Must Do in Vienna: Schonbrunn Palace

If you thinking about visiting Vienna, the Schonbrunn Palace is an absolute must, at least if you want to get a good sense for how Marie Antoinette lived before she ruled from Versailles in France.

On my last day in Vienna it was a glorious 50* F outside and I hopped on the green line at the Kettenbruckengrasse station and rode five stops south to Schonbrunn. By this time I was a pro riding the Vienna metro so I was quite proud of myself for finding my way to the Palace when it was nowhere near where I was staying (or really where anyone was staying, and this was on purpose since it was the Habsburg’s summer home after all).

Anyways, I got off the train and mostly I just followed the crowds while occasionally glancing at the GPS on my iPhone and soon enough, I found myself in front of the gates to a palace even more royal than the Hofburg.

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My lens was a little dirty by this time. Apologies for any of the debris you might see!

Since I’d purchased the “Sisi Ticket” ahead of time online, I was able to tour her apartments in the Hofburg, as well as the Schonbrunn. I picked up the free audio guide and began my self-guided tour of 22 rooms that Empress Elizabeth (aka Sisi) lived in at Schonbrunn, but also 18 rooms that have been frozen in time to capture the detail of when Maria Theresa (Maria Antoinette’s mother) was the lady of the house – and state.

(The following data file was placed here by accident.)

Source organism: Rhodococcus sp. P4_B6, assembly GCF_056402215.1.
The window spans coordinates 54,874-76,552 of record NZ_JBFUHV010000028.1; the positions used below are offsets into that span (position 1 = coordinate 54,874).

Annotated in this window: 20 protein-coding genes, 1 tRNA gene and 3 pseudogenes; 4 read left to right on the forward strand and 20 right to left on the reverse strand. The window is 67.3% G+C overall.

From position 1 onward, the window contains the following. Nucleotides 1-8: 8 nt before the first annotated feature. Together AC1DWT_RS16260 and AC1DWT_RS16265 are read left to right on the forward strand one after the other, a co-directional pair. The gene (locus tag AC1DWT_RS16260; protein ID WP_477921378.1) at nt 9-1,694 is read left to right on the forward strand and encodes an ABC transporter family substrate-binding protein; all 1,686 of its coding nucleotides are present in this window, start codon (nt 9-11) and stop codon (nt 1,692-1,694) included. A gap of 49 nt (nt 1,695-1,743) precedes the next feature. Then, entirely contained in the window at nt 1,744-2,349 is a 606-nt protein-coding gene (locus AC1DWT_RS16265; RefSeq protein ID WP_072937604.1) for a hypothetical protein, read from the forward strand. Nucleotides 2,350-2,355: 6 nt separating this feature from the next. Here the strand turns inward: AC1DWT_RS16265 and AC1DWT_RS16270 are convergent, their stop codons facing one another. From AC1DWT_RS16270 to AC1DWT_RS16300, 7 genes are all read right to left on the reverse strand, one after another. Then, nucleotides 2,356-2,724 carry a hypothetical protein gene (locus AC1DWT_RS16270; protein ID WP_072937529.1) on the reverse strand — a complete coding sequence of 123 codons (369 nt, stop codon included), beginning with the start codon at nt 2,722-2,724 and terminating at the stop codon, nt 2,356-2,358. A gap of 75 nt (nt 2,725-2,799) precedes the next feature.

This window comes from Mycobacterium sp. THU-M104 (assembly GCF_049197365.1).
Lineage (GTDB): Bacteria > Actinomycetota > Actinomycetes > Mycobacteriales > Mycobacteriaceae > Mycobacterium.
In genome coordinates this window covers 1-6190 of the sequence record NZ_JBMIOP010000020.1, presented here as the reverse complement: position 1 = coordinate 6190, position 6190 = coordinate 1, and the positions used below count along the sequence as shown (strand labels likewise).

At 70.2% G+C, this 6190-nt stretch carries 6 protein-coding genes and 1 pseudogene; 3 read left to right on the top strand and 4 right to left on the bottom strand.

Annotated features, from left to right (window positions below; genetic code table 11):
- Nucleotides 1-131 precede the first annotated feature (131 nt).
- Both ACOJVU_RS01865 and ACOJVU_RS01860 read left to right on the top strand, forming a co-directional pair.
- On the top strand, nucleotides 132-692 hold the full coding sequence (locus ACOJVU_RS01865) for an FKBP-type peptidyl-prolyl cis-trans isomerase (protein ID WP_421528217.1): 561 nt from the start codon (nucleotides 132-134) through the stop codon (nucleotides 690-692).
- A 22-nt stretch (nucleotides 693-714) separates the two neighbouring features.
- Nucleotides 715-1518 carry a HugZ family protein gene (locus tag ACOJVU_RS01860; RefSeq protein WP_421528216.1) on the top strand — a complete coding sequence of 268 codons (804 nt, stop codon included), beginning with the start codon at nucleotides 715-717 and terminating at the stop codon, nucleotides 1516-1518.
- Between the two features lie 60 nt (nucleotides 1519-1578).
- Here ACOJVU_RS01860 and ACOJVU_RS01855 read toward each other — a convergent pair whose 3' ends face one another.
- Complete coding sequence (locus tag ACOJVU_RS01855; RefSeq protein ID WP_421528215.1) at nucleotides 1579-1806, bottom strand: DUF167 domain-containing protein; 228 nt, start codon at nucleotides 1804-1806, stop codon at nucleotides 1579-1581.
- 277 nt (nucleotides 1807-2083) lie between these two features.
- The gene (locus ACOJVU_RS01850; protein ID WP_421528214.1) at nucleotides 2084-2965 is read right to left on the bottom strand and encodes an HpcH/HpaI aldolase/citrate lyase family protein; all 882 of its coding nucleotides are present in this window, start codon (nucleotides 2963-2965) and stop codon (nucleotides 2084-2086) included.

It was she who altered Schonbrunn Palace to look more like Versailles. The detailing inside as you move from room to room, listening to the history and what went down there, is exquisite. Photographs were frowned upon but there were a few rooms that I just couldn’t resist snapping a memory of and you’ll be able to tell exactly why when you see them.

The grand room on the far right? What?! Crazy, right?

The gold and detailing every where inside the Schonbrunn was jaw-dropping. I saw conservationists working on rooms as I passed through, which was so cool. (How did they get that job?!) But the outside of the palace and the gardens behind were just as equally impressive. Could you imagine having all of that to yourself in the summer? (Save for a hundred or so servants, of course.)

I strolled through the leave-less trees (it was March, of course), looking behind me at a palace where a singular family who once ruled a vast part of Europe once spent their summers and was just awe-struck I was ready, though, to head into one of the oldest zoos in the world, Schonbrunn Zoo. Stay tuned!

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